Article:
Comfortable? That's comfortable in the confront~your-own-demons sense, surely.

Indigo Girls play King Tut 's Wah Walt Hut. Glasgow on Fri 19.

am- A real band

Chris Barber is one of life’s enthusiasts. Set him off talking about his music, and he will respond with a mile-a-mlnute ilow oi observations and anecdotes. lie Is also one at British Ian’s most successtui survivors, with a band which goes back 40 years, and an even longer playing career. Yet his music has remained trash and pleasineg diverse, in a iieid where change is usually resisted (it’s not called traditional jazz for nothing).

‘For me, we really haven’t changed our policy, ever. People id i brought blues in when John Slaughter joined us in the fills, but my very first amateur band in 1949 played blues. it I play records at home, I play a George Lewis and a Charlie Parker, 3 Big Bill Broonzy and a Louis Armstrong, a Duke Ellington and a Dave Brubeck, and our

music has always echoed that approach, but that policy has sustained us over the years because we had a reason to play it. A lot of bands which tell by the wayside didn’t have that dedication to the music.’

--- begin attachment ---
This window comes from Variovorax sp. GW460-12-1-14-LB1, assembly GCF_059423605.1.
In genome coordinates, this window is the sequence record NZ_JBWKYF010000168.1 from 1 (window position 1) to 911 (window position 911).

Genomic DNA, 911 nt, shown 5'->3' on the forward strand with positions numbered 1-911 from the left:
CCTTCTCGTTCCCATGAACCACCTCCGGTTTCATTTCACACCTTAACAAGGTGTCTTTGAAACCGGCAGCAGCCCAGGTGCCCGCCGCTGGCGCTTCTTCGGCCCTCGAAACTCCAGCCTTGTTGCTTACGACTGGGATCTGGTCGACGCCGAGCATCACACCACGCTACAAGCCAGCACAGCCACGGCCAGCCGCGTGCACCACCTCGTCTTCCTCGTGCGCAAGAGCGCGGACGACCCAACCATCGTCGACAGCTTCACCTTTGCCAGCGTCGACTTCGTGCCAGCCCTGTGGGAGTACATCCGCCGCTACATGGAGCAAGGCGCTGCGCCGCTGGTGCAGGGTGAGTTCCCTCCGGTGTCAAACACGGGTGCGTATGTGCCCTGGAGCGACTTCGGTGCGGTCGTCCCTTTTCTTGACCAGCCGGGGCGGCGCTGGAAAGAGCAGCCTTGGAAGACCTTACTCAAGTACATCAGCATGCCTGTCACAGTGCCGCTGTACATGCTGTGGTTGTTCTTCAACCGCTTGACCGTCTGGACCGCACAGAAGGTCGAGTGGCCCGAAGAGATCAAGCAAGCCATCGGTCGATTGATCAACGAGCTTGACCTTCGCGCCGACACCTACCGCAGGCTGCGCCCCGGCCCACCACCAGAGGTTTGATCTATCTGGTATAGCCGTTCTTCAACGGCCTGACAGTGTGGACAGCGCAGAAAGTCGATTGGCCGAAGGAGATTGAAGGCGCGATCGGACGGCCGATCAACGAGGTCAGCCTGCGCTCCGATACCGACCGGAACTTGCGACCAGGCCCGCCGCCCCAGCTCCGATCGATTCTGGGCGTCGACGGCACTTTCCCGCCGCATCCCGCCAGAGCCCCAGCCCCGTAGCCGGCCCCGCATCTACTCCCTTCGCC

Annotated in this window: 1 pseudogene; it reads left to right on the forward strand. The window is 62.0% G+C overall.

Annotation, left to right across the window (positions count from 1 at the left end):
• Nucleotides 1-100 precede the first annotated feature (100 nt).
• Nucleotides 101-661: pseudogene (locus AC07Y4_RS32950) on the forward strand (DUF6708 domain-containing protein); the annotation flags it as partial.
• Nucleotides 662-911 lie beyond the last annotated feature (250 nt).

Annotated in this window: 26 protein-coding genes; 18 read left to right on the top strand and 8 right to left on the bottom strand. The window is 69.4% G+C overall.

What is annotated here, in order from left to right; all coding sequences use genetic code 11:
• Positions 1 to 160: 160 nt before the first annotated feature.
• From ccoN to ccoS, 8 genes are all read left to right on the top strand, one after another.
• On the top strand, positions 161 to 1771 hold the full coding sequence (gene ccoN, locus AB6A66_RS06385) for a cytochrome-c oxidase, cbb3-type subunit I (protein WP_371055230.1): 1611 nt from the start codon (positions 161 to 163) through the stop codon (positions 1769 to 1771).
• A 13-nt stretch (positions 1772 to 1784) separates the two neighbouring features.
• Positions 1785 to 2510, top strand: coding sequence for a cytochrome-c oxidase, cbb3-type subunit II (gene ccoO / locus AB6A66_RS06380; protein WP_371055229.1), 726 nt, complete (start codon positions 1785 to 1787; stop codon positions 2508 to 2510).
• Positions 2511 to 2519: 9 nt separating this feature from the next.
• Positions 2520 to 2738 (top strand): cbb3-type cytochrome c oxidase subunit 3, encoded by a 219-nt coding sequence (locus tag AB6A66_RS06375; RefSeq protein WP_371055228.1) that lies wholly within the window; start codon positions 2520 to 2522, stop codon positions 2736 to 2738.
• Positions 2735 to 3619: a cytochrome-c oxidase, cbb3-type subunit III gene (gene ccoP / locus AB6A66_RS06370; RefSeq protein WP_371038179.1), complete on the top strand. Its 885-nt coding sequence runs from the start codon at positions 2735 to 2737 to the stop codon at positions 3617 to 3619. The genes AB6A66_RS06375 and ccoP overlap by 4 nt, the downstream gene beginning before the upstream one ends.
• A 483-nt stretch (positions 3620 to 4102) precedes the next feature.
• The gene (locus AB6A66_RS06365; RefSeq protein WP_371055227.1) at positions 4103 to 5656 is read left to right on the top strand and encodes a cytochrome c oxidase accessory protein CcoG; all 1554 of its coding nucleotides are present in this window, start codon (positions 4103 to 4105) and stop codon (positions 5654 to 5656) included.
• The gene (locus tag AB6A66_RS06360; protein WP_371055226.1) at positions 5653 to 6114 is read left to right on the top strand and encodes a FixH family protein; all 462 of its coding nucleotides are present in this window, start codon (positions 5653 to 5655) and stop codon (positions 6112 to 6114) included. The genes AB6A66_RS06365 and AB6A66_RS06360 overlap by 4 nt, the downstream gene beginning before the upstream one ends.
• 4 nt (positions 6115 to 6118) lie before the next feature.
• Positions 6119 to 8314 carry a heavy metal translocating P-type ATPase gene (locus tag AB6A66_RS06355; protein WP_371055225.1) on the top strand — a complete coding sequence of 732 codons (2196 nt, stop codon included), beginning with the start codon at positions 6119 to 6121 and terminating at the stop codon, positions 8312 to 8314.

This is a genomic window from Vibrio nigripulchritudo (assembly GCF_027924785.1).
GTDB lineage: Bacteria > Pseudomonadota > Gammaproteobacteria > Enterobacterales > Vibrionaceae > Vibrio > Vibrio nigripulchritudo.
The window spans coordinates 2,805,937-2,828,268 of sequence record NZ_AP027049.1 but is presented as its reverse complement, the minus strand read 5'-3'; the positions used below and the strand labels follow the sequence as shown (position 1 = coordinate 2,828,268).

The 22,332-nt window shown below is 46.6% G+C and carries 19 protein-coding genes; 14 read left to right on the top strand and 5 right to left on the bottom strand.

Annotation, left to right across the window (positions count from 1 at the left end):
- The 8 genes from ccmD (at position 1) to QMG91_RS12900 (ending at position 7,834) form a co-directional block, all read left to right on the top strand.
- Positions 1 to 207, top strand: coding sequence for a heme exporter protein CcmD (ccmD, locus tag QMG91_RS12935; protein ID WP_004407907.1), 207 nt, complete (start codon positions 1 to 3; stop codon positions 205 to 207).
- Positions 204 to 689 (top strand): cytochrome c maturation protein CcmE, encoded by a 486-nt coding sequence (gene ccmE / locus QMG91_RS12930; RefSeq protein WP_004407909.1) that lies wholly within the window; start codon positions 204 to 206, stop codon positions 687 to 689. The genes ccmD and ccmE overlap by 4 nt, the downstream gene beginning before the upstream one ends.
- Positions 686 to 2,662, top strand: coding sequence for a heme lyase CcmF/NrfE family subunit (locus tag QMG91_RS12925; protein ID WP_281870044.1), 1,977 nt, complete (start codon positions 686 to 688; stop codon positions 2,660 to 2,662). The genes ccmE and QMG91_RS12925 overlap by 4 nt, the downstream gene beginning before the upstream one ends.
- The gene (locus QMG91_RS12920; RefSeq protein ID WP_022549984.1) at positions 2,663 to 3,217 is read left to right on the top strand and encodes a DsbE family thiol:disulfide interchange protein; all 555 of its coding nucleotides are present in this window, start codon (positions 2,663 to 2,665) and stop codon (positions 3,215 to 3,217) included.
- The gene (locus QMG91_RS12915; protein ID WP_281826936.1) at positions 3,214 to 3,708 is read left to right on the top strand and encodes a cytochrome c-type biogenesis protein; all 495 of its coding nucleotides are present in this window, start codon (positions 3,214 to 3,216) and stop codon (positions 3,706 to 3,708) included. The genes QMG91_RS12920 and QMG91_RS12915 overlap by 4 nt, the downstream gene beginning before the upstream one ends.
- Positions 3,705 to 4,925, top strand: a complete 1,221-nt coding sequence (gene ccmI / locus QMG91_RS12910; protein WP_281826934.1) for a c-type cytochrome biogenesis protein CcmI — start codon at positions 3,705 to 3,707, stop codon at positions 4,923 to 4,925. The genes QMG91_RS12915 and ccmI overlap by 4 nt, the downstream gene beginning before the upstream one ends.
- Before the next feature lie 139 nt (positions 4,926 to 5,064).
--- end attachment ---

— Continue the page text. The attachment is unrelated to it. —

it their approach ls rooted in traditional jazz, they succeed in giving a tresh shine to the hoariest oi tunes, while the sparkling ‘Battersea Rain

nance’ reveals a grasp at a much more contemporary idiom. There are no written charts (‘li it is too hard to memorlse, than it has no place in our kind at [an pertormance’), and the music is subiect to ‘continuous research. We are constantly trying to find the best way to play these things, and the emphasis on how we do specific tunes changes over time.’

As for the role of band-leader, the trombonist describes hlmselt as ‘a benevolent despot, that’s the only way to put it. The band was a co-operative in the 503, but i took over in the early 603 for business reasons when work got dliticult, because government by committee didn’t work in those circumstances. I always try to make sure that everyone teels involved in the music, though, and I believe our strength has always been that we are very obviously a real band.’ (Kenny Mathieson)

The Chris Barber Jazz and Blues Band play Glasgow iioyai Concert Hall on

Tue 23. J